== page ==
Monday, June 12, 2017

100 REFLECTIONS: Emancipation and Self-Emancipation #51


Panel from Diego Rivera’s mural at Pennsylvania’s Unity House,

"Freedom is one of the ideas we cannot do without. . . .One of the important meanings of Thoreau's life, and of Walden, is the imperative of freedom or liberation. . .Walden is about self-emancipation, but not at the expense of ignoring the problem of external, physical freedom. The Thoreau who sought his own freedom was, inevitably, involved in the political movement to abolish slavery, and his involvement grew rather than diminished as time went on."
                                            from Henry Thoreau: A Life of the Mind by Robert Richardson, Jr.

Upon the capture and arrest of abolitionist John Brown, a man ran to the church tower in the center of Concord Massachusetts. He was full of fury and pain. Of lithe and willowy build, this impassioned human being was known locally more as a contemplator than a man of action. Yet here he was streaking to ring a clarion bell.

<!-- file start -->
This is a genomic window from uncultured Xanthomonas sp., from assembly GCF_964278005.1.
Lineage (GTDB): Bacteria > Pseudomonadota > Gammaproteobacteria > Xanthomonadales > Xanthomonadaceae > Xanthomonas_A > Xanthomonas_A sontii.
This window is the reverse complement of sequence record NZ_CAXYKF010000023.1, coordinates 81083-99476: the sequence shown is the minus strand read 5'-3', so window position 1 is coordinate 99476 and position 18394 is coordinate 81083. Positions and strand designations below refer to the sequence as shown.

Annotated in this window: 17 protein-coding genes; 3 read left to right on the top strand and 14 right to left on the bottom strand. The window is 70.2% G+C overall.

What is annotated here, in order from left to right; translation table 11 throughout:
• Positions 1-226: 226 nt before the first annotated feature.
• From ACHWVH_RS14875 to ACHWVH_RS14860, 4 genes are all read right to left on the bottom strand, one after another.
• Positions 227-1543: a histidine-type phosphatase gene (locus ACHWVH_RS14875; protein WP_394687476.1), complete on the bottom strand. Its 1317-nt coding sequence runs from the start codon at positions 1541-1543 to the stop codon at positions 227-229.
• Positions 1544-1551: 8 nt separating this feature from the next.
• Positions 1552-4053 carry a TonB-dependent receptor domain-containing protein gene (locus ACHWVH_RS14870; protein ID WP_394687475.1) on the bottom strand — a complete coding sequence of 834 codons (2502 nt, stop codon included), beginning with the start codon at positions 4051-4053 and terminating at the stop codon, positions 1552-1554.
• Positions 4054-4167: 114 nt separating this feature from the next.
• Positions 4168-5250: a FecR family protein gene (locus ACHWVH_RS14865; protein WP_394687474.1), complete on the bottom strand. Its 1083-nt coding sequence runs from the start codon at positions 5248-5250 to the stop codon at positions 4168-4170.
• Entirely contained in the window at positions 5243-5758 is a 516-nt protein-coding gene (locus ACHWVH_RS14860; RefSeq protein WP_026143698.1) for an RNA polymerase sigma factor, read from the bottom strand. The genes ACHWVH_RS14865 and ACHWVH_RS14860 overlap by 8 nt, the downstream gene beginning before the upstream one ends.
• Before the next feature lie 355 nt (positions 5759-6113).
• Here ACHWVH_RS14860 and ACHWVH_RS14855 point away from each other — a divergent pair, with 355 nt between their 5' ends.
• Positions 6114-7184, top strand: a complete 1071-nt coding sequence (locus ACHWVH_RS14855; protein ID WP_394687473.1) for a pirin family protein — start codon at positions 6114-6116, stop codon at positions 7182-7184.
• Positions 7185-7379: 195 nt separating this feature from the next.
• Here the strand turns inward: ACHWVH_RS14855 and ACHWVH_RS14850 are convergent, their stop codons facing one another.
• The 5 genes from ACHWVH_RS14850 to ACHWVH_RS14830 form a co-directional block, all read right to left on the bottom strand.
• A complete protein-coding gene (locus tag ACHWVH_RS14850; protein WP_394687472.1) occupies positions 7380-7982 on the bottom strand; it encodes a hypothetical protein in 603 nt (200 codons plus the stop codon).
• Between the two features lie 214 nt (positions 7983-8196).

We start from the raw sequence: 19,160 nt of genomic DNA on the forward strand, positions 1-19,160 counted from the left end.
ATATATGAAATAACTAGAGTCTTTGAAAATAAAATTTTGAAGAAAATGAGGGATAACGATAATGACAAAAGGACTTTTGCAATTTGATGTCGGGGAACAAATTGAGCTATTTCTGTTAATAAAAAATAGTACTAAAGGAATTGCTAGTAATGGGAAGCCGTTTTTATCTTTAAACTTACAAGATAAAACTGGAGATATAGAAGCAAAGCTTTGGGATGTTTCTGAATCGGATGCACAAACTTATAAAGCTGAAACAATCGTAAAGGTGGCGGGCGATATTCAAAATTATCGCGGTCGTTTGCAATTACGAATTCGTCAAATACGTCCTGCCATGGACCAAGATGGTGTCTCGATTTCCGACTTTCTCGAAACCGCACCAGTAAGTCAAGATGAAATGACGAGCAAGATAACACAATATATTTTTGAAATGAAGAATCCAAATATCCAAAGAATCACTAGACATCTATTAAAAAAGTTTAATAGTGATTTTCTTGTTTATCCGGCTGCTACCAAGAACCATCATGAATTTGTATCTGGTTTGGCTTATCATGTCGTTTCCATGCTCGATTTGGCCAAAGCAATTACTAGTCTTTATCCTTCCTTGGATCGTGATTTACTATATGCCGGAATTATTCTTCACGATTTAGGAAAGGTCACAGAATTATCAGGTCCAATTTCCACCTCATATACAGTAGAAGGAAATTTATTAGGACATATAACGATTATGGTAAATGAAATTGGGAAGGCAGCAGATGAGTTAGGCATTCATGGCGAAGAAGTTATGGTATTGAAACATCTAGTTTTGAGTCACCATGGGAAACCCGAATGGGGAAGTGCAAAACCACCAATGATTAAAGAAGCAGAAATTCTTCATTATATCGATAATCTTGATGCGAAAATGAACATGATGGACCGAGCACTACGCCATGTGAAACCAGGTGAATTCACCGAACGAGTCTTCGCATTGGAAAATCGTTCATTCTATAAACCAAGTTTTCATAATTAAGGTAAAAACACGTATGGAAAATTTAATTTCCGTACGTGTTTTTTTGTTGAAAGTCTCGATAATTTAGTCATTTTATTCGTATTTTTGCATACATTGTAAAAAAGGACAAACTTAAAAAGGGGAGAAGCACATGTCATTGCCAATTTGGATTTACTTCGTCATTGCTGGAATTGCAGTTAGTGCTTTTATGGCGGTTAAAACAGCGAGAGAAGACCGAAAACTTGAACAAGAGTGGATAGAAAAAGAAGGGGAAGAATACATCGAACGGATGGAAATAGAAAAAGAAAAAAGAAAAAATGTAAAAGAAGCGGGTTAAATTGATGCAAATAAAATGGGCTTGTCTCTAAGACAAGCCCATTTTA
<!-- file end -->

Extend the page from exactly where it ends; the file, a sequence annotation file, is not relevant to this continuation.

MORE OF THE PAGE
He was harkening to his fellow citizens, not only an alarm of the week’s events, but also a warning of dark days ahead unless the scourge of slavery was expunged from the land. It was October 30, 1859. That man was Henry David Thoreau.
Some short-lived acts speak volumes of the person. So it was that autumn day in the life of Henry David Thoreau. Its message rung out loud and clear as did the pealing of the bell warning of consequences for his town and country if the inhumanity and genocide of slavery were to continue.
                        from "HD Thoreau: Bright Glows the Pond" by Len Yanielli
 as appearing in Peoples World:

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